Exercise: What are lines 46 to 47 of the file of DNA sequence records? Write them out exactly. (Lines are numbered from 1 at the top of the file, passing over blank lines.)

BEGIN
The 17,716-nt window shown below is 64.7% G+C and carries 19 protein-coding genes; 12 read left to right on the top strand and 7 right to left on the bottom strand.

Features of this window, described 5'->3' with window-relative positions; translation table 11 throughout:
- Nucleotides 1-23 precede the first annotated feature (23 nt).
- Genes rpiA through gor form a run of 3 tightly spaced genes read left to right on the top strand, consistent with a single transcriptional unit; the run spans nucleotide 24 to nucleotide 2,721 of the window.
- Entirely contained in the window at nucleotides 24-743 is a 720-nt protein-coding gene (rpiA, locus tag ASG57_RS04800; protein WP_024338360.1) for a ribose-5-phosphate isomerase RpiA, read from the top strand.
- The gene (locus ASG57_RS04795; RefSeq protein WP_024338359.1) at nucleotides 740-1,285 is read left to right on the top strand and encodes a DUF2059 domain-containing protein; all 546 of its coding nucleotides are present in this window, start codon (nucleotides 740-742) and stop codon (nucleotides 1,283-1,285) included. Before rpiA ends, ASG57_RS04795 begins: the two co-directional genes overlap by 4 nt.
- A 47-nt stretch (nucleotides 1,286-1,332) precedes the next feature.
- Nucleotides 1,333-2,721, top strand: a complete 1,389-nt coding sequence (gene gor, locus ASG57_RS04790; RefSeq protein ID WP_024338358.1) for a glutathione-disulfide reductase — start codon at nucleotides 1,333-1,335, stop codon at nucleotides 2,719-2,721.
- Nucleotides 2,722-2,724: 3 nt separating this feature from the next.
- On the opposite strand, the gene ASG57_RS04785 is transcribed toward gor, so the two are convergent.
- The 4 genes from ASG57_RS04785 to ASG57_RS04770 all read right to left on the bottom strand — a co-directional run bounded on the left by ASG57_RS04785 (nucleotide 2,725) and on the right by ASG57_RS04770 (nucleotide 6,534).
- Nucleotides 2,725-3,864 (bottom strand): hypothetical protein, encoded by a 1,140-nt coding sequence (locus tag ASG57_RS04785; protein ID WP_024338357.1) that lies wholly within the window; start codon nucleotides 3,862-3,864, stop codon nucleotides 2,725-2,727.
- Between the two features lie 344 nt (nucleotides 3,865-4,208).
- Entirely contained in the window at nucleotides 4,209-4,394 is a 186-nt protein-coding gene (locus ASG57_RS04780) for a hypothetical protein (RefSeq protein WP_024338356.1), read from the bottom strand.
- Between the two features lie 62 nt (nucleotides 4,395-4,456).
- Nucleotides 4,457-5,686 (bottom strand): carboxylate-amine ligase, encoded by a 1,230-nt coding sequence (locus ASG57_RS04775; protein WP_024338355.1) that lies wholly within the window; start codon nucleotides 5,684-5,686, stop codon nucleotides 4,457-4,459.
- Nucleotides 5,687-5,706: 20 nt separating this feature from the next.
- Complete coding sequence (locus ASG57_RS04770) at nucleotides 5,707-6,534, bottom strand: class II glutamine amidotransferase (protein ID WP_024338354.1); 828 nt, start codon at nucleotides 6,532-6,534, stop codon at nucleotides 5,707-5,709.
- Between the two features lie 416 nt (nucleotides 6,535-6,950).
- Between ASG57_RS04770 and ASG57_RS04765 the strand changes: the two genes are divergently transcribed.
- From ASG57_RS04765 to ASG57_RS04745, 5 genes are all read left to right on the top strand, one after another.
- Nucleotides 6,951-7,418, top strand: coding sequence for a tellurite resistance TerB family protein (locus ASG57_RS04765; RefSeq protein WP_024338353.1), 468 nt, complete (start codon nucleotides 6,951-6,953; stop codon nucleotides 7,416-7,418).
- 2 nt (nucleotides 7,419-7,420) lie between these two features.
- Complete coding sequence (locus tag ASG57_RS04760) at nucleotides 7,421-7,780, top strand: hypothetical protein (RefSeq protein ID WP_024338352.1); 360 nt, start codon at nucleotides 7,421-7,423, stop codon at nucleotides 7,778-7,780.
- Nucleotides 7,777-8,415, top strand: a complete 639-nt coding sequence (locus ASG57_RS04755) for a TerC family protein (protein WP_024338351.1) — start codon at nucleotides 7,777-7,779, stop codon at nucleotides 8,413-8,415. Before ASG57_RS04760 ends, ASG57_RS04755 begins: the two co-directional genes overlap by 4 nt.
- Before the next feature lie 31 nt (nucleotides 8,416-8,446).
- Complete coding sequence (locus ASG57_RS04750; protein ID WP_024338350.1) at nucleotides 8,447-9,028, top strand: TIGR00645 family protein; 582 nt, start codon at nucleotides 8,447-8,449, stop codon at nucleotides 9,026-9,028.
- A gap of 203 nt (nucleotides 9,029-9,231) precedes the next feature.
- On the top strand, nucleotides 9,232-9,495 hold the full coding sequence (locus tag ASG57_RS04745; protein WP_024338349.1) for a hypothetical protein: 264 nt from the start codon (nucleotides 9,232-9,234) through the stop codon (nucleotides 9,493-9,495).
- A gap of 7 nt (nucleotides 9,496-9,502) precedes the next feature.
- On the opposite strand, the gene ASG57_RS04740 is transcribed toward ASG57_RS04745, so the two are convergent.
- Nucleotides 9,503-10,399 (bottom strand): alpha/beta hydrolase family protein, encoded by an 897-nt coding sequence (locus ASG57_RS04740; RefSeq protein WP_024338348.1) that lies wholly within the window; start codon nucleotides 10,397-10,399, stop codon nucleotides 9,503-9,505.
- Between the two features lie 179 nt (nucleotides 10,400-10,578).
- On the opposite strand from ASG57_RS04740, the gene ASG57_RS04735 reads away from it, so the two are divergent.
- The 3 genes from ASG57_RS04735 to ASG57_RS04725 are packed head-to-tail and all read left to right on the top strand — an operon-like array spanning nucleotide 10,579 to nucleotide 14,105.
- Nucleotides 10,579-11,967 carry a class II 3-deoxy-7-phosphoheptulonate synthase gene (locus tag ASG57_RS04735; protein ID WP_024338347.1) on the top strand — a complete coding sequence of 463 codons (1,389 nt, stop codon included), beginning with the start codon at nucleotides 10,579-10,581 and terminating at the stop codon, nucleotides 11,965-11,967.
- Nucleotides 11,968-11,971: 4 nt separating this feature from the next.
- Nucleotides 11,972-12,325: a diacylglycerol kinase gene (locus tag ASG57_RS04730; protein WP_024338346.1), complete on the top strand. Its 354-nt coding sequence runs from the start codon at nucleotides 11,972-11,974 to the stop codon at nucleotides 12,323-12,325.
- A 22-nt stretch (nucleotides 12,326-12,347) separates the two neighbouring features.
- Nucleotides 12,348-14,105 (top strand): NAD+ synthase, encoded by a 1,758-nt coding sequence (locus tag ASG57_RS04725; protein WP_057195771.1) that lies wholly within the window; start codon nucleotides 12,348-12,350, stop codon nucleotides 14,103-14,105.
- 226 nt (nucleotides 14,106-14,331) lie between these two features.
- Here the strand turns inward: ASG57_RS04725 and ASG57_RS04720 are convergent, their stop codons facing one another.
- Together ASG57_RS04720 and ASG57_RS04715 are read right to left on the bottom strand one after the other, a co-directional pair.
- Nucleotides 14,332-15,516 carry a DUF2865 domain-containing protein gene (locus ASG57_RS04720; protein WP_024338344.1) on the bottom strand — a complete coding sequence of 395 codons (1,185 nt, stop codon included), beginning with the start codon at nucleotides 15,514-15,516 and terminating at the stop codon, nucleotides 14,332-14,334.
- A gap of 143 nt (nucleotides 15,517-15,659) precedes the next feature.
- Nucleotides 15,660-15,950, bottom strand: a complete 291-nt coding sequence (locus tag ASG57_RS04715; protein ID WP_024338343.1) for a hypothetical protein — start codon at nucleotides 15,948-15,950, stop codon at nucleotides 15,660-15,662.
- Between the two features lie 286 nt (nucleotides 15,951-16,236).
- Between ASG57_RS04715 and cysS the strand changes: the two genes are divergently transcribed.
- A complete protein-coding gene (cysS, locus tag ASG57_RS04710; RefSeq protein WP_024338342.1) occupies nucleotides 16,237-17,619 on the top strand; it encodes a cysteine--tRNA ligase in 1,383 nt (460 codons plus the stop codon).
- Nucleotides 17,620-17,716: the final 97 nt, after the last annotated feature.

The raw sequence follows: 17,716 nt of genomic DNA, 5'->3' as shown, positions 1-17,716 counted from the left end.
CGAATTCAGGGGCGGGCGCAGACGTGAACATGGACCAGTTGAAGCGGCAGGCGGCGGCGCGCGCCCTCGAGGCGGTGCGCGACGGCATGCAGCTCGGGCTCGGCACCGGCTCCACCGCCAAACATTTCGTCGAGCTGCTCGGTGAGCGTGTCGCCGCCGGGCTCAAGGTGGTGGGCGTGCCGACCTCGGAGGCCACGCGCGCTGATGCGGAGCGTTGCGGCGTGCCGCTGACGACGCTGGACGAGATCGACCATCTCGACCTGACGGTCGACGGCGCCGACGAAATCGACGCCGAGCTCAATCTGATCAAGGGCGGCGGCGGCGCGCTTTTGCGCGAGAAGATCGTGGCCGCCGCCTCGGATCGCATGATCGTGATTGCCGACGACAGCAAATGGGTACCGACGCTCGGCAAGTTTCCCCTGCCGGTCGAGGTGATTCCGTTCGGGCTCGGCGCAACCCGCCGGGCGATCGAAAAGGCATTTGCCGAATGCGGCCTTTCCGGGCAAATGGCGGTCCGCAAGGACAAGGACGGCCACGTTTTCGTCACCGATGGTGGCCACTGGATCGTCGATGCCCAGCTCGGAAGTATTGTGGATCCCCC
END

- Nucleotides 15,660-15,950, bottom strand: a complete 291-nt coding sequence (locus tag ASG57_RS04715; protein ID WP_024338343.1) for a hypothetical protein — start codon at nucleotides 15,948-15,950, stop codon at nucleotides 15,660-15,662.
- Between the two features lie 286 nt (nucleotides 15,951-16,236).